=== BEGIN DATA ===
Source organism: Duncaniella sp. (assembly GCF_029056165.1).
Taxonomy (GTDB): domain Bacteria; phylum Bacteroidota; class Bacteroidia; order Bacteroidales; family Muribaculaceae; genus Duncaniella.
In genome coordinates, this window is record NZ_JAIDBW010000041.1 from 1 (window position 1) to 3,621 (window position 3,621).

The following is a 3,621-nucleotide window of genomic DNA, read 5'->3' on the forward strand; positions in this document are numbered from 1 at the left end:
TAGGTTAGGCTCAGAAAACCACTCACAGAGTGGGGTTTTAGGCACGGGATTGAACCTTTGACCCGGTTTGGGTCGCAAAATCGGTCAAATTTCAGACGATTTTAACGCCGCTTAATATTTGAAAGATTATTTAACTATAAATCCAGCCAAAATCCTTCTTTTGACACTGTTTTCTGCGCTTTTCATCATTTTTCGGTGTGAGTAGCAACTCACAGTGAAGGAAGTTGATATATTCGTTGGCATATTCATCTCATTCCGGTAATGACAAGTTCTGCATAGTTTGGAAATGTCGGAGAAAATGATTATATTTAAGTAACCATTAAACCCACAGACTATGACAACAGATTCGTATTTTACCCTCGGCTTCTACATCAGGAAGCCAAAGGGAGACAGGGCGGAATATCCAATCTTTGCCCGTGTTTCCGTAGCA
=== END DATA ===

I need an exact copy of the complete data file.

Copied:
Source organism: Duncaniella sp. (assembly GCF_029056165.1).
Taxonomy (GTDB): domain Bacteria; phylum Bacteroidota; class Bacteroidia; order Bacteroidales; family Muribaculaceae; genus Duncaniella.
In genome coordinates, this window is record NZ_JAIDBW010000041.1 from 1 (window position 1) to 3,621 (window position 3,621).

The following is a 3,621-nucleotide window of genomic DNA, read 5'->3' on the forward strand; positions in this document are numbered from 1 at the left end:
TAGGTTAGGCTCAGAAAACCACTCACAGAGTGGGGTTTTAGGCACGGGATTGAACCTTTGACCCGGTTTGGGTCGCAAAATCGGTCAAATTTCAGACGATTTTAACGCCGCTTAATATTTGAAAGATTATTTAACTATAAATCCAGCCAAAATCCTTCTTTTGACACTGTTTTCTGCGCTTTTCATCATTTTTCGGTGTGAGTAGCAACTCACAGTGAAGGAAGTTGATATATTCGTTGGCATATTCATCTCATTCCGGTAATGACAAGTTCTGCATAGTTTGGAAATGTCGGAGAAAATGATTATATTTAAGTAACCATTAAACCCACAGACTATGACAACAGATTCGTATTTTACCCTCGGCTTCTACATCAGGAAGCCAAAGGGAGACAGGGCGGAATATCCAATCTTTGCCCGTGTTTCCGTAGCA